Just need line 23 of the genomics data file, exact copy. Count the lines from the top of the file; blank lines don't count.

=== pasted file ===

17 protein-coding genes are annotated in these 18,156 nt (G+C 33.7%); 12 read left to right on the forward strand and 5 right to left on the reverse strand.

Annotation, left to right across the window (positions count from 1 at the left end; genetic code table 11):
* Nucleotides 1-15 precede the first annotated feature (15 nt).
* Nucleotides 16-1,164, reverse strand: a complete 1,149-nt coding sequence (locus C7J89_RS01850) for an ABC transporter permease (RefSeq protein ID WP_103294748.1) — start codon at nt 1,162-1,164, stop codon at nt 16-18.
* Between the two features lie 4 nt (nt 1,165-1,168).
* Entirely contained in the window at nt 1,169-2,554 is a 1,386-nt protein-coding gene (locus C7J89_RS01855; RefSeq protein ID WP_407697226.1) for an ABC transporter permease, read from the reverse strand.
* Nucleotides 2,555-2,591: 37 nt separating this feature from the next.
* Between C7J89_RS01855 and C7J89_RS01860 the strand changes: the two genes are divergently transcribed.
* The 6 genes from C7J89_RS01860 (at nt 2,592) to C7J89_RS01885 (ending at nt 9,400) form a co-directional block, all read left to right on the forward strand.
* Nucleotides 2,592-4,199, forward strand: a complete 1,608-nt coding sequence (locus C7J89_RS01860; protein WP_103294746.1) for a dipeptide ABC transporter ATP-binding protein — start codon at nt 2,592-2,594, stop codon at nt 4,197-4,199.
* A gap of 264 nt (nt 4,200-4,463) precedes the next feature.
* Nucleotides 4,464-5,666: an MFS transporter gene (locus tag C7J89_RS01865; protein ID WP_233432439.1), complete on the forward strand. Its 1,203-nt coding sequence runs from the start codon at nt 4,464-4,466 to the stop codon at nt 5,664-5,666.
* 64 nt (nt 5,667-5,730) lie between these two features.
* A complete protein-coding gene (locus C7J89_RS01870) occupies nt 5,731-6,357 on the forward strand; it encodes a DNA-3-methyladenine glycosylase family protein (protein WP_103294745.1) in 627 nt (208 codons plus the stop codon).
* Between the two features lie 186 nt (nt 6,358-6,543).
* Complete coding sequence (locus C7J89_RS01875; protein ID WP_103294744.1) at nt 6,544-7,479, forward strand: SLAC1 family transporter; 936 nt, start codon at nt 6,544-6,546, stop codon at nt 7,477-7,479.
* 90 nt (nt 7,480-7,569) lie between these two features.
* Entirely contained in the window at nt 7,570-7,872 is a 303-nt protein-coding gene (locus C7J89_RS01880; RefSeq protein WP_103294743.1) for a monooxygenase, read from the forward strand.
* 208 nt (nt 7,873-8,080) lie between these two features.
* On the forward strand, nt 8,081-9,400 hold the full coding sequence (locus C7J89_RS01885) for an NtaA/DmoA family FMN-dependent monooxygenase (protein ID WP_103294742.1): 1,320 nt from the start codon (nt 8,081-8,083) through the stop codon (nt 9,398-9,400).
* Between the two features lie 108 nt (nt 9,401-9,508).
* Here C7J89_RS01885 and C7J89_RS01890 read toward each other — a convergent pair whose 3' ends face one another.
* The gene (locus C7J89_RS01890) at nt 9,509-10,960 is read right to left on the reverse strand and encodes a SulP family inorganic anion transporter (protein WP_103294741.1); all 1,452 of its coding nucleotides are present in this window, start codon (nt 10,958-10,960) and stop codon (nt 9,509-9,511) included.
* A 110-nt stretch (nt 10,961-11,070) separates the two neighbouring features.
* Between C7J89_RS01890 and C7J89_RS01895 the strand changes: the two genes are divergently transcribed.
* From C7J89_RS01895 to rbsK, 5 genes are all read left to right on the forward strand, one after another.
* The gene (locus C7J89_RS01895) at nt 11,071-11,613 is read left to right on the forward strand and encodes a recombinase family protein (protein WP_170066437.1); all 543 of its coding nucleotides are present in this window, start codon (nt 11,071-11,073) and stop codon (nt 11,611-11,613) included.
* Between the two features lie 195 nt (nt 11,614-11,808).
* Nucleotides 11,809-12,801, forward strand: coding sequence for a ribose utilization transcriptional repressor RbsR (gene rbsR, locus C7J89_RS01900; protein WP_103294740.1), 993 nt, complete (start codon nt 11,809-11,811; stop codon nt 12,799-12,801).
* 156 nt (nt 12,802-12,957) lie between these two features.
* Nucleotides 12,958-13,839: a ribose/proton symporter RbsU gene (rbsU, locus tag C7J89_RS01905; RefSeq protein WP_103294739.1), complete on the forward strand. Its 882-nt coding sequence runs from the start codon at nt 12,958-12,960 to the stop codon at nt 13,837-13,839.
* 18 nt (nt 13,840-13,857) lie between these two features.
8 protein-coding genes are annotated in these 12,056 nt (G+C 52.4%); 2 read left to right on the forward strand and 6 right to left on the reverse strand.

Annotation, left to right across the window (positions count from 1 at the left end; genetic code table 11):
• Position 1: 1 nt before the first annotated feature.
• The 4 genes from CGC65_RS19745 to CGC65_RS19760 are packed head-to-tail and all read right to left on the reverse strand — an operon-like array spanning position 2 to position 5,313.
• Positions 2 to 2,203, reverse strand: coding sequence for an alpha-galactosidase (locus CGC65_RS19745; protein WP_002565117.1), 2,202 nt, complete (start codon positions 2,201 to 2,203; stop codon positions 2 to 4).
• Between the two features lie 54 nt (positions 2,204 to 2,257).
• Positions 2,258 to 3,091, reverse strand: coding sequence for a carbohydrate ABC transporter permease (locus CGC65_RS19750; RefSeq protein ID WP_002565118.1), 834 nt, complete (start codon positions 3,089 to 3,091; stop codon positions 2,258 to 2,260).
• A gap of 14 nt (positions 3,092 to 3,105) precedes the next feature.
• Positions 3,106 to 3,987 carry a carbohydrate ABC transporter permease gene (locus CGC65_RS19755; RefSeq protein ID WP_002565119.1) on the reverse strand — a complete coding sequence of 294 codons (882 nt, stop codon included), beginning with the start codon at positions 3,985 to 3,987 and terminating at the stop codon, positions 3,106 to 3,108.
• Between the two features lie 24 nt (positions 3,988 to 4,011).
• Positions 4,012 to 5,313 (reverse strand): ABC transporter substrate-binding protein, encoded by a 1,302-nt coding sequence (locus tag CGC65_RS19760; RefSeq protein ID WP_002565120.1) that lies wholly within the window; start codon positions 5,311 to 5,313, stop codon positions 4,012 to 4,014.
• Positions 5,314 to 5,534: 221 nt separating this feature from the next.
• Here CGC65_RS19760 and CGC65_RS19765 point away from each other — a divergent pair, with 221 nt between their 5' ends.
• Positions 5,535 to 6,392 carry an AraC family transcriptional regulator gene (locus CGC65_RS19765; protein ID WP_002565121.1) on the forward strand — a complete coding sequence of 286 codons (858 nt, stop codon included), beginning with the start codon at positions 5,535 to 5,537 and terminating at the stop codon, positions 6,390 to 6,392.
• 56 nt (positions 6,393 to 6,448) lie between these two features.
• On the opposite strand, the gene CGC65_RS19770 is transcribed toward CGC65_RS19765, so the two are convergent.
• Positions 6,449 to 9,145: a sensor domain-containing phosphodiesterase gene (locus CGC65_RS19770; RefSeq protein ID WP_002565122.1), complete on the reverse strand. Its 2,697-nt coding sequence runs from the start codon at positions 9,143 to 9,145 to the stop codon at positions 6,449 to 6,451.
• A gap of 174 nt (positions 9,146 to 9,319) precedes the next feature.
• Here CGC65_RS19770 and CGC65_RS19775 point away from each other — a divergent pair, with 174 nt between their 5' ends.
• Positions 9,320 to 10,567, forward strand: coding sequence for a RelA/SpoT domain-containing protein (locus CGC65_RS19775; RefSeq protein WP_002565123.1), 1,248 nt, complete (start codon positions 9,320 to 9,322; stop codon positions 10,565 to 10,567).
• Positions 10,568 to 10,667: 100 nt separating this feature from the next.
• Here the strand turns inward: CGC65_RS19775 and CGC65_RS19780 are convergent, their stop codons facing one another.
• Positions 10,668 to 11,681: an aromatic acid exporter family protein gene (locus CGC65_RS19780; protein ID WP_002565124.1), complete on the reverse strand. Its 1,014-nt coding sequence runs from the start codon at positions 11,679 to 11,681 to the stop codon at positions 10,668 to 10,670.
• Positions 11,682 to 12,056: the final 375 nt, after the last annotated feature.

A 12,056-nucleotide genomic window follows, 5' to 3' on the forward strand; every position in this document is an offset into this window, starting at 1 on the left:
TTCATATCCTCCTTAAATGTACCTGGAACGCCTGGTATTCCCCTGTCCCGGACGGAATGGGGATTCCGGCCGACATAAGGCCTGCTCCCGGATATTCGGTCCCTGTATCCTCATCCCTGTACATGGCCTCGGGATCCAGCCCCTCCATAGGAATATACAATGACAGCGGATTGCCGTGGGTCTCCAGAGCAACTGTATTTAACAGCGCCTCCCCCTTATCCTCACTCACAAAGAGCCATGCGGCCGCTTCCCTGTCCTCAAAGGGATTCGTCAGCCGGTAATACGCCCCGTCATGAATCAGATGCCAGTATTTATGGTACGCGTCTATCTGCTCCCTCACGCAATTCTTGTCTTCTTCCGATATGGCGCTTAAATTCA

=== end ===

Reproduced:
* The gene (locus C7J89_RS01890) at nt 9,509-10,960 is read right to left on the reverse strand and encodes a SulP family inorganic anion transporter (protein WP_103294741.1); all 1,452 of its coding nucleotides are present in this window, start codon (nt 10,958-10,960) and stop codon (nt 9,509-9,511) included.